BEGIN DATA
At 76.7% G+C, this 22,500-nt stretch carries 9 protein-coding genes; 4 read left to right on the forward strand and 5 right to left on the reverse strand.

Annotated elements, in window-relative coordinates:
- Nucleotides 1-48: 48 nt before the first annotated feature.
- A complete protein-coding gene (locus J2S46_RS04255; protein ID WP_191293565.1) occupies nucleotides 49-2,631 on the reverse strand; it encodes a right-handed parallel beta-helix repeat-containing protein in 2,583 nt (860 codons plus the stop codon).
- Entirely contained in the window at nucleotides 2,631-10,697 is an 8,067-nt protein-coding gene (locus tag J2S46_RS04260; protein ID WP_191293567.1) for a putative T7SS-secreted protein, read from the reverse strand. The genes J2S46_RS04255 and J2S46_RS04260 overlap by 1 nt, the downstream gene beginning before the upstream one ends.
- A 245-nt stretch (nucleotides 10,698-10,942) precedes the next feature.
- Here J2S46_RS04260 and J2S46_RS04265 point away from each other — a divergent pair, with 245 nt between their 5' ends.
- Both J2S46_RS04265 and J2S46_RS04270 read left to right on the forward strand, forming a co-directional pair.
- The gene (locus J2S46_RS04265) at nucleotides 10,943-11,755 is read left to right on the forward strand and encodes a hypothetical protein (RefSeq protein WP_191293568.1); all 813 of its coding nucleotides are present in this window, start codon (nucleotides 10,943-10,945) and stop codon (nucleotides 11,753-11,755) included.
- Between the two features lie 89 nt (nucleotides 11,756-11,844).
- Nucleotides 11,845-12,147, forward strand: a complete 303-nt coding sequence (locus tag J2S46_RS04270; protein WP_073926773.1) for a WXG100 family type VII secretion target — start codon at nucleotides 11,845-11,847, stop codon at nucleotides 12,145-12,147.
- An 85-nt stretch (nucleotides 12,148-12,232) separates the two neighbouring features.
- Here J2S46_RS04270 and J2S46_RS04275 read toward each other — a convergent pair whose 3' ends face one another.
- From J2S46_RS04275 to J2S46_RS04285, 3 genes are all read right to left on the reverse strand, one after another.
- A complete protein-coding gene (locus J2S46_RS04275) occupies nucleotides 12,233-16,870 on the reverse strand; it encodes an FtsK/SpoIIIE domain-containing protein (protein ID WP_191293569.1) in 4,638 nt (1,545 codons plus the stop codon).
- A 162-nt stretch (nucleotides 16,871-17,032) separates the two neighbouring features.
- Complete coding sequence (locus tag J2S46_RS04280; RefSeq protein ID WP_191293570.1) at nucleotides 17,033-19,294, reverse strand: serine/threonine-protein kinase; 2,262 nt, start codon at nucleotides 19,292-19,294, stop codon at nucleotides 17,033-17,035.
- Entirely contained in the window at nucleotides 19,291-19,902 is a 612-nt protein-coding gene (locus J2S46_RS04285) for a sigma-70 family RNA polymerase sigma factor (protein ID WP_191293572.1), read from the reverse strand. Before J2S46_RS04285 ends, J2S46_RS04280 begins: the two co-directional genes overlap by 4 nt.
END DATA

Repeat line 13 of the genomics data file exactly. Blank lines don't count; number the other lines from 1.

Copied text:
- Here J2S46_RS04270 and J2S46_RS04275 read toward each other — a convergent pair whose 3' ends face one another.